Often, when people are dying, they hold on to life because their family and friends are not ready to let them go. To do so requires acceptance of death.
At the end of her life, my grandmother was in a coma. The doctors informed us that risky surgery could be performed but it had a small chance of success and would most likely leave her in a vegetative state. Or we could let nature take its course.
One family member said: “Even if there is a one per cent chance, we cannot give up trying.” But another family member feared that my grandmother could be imprisoned in her own body and suffering in silence.
At the end, the family surrendered and within hours my grandmother passed away peacefully.
It’s as if there is a spiritual agreement whereby those who are dying hold on to life not for themselves but for us – the ones who remain.
In the event of the imminent death of a loved one, Buddhism asks of us not to cry but instead to be at peace. We should send positive thoughts and good wishes, mindful that a person’s last moments of consciousness determine where they go in the next life.
In A Monster Calls, teenage Conor is afraid of losing his mother and she cannot tell him she is about to die because she does not want to be lost to him.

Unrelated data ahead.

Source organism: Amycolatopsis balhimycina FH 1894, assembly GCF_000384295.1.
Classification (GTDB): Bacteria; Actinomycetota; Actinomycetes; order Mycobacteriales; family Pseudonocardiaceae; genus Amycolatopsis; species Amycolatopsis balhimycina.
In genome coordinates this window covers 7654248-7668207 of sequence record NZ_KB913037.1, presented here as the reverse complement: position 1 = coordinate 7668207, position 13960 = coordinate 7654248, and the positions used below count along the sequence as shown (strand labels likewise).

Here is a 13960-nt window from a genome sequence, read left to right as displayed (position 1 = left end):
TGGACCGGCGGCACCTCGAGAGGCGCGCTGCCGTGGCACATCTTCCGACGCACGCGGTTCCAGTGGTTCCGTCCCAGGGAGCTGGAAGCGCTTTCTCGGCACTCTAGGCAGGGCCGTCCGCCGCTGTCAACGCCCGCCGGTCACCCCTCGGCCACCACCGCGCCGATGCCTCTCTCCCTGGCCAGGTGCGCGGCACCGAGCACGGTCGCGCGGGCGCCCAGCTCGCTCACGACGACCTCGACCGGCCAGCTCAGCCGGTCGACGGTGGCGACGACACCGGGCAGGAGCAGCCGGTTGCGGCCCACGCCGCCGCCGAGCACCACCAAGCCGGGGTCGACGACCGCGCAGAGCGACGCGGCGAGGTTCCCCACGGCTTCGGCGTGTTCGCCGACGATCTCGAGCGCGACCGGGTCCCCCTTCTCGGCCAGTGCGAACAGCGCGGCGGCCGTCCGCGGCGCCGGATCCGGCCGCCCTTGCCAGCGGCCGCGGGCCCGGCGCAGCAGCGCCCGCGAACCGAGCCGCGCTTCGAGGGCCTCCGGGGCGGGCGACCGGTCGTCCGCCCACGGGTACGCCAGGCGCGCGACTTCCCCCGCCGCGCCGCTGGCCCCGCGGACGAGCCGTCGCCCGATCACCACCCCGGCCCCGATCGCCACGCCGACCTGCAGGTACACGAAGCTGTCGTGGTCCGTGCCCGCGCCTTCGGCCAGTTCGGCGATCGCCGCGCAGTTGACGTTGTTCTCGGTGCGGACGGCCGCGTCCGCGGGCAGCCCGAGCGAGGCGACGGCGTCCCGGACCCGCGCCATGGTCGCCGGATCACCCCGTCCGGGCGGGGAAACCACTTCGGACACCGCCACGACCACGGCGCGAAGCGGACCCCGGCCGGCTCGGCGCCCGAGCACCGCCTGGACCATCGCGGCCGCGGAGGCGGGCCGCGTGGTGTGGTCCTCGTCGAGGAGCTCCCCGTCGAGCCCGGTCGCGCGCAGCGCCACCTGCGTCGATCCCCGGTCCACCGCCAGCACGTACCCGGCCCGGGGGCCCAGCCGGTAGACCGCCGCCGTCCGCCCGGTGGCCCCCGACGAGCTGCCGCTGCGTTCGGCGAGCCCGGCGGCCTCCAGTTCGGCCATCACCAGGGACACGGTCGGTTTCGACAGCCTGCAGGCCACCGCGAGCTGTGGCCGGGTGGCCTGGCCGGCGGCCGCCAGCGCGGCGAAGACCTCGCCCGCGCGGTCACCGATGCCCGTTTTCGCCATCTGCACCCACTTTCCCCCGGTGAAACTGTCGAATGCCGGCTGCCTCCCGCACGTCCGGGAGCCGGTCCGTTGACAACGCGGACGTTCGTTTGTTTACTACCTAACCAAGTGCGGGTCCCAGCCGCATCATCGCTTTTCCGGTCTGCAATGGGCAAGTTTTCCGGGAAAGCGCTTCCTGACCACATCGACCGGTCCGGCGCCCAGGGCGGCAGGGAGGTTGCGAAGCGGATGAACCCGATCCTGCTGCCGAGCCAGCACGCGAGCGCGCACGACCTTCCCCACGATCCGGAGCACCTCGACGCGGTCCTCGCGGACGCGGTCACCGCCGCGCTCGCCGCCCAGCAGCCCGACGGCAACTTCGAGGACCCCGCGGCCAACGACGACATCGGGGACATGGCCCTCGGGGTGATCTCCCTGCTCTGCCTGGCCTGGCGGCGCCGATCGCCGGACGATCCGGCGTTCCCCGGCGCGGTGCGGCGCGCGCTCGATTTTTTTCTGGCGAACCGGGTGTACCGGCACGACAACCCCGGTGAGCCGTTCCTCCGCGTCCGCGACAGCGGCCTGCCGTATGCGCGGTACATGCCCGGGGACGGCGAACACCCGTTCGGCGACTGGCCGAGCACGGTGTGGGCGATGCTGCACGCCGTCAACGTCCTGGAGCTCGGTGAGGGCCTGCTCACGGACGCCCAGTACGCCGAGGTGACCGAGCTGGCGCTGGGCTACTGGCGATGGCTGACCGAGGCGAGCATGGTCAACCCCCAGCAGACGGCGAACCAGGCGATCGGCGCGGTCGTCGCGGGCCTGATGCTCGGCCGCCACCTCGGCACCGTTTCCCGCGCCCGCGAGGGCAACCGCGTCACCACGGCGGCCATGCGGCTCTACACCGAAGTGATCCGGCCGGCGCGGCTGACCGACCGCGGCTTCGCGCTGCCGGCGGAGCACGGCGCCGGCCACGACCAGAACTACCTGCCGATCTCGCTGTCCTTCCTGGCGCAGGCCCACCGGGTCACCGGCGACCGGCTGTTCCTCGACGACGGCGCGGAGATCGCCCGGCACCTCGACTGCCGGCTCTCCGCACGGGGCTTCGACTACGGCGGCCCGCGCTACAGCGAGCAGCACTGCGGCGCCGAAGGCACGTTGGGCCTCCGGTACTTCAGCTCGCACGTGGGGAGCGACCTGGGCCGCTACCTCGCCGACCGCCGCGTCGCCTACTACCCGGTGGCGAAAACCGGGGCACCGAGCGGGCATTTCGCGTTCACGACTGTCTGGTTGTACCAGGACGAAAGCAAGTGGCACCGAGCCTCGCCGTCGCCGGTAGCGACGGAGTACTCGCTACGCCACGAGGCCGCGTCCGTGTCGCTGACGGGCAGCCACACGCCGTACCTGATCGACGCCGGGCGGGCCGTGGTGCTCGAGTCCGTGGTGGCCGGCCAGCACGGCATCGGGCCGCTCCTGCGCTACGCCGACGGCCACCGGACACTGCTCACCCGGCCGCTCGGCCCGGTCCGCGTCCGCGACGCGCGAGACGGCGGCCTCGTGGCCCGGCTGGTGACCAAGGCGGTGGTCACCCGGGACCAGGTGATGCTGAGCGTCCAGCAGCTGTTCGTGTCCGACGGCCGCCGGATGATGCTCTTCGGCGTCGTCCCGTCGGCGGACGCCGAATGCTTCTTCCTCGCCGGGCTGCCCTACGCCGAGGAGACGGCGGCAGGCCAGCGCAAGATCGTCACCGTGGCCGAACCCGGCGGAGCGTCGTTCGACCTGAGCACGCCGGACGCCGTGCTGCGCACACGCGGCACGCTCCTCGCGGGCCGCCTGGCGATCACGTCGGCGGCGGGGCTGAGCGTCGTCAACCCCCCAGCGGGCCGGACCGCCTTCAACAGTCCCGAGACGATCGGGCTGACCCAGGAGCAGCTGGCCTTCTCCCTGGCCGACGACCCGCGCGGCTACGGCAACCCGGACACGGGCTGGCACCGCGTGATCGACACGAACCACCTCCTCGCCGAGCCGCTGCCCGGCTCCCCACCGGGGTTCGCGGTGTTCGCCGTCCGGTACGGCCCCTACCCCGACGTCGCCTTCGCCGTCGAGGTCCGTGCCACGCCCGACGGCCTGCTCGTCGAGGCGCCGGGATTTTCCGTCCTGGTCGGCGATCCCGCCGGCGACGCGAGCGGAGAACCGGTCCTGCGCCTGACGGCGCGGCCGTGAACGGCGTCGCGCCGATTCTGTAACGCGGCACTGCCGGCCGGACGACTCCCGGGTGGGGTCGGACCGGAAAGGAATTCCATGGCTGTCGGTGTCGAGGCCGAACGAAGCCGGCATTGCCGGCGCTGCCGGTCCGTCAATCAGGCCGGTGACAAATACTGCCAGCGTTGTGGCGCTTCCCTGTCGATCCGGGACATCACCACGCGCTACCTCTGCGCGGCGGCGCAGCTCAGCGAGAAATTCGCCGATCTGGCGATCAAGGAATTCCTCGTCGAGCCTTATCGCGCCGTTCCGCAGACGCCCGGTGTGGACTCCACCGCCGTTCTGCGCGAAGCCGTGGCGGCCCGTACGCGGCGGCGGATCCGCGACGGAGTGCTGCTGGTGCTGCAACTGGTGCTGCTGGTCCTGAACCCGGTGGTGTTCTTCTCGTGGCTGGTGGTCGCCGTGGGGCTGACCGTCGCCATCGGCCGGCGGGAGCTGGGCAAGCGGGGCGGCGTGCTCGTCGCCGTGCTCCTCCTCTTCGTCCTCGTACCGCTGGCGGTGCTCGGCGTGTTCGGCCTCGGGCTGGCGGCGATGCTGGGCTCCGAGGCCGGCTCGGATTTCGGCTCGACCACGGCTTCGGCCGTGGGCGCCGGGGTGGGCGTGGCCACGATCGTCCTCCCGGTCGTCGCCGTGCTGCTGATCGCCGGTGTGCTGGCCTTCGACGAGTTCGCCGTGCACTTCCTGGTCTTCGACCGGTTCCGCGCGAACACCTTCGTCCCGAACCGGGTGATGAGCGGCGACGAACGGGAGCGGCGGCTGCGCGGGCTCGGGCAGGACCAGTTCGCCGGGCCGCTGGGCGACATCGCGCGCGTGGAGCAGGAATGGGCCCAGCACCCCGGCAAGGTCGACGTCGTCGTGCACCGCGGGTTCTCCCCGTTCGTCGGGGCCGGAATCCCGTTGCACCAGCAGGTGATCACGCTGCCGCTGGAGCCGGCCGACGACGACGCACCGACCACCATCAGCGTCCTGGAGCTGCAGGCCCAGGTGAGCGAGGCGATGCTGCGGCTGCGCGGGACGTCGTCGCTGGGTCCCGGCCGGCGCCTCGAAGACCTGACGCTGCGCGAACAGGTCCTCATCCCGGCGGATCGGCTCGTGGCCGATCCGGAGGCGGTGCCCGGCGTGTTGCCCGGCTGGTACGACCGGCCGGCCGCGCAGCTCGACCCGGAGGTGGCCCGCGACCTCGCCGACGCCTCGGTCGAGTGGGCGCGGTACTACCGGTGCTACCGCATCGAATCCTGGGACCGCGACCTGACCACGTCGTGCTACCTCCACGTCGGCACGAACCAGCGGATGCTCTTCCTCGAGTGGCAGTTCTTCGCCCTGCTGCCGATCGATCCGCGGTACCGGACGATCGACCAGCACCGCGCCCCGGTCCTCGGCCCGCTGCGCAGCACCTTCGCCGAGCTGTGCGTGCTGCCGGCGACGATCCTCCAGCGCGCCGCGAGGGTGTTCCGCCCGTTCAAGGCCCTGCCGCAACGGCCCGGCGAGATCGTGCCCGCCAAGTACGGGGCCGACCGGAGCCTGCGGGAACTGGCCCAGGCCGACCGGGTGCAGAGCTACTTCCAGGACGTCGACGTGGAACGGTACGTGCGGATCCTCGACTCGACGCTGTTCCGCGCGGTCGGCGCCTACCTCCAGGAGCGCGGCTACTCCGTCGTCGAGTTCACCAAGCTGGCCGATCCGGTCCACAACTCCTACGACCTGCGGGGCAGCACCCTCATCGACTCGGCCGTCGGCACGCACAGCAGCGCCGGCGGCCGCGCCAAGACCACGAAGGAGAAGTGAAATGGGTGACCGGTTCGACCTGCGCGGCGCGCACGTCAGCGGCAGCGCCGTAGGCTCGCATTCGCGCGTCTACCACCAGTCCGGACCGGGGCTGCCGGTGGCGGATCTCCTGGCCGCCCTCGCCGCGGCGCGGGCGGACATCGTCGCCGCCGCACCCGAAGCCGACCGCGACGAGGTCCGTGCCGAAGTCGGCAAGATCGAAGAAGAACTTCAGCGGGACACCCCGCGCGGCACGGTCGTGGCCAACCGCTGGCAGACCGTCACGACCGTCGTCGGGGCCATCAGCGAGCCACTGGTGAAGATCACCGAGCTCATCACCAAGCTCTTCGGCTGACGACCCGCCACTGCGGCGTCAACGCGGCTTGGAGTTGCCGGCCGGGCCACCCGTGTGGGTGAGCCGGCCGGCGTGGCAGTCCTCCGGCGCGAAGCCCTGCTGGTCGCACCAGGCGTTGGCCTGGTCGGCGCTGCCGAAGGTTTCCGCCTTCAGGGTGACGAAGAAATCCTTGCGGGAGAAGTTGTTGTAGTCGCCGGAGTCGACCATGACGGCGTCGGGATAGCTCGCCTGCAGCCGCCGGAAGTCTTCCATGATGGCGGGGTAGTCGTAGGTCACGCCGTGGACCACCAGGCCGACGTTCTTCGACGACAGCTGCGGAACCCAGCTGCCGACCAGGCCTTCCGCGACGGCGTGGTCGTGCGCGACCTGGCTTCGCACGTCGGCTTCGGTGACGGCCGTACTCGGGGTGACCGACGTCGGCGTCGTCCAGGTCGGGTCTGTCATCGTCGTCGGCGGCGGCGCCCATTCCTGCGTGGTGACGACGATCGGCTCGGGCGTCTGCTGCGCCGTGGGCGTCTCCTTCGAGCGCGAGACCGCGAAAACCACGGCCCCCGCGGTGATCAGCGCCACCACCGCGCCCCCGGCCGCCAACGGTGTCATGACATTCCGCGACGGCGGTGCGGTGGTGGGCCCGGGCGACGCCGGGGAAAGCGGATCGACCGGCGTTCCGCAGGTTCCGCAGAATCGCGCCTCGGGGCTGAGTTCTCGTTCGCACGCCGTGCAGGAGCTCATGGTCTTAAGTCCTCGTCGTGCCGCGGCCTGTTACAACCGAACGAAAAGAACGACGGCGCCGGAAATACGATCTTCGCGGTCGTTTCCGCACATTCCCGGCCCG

She eventually dies – at 12.07am, the very time the monster used to come calling. The message is powerful: her death was going to happen. Before it does, mother and son must reach a point of acceptance.
It is natural to fight death, to “rage against the dying of the light,” as the poet Dylan Thomas so famously wrote.
In Milkshakes and Morphine: A Memoir of Love and Loss, critically acclaimed author Genevieve Fox receives a diagnosis of cancer but is unable to tell her two young sons. Her own mother died from cancer when she was a little girl, shortly after her father’s death. Like Conor, she cannot put into words her worst fear: in her case, that she may be lost to her sons just as her parents were lost to her. If she speaks of it, it might come true. So she decides to keep her dark secret under wraps.
Only after she gets a positive prognosis and the hope of a cure does she break the bad news to her sons.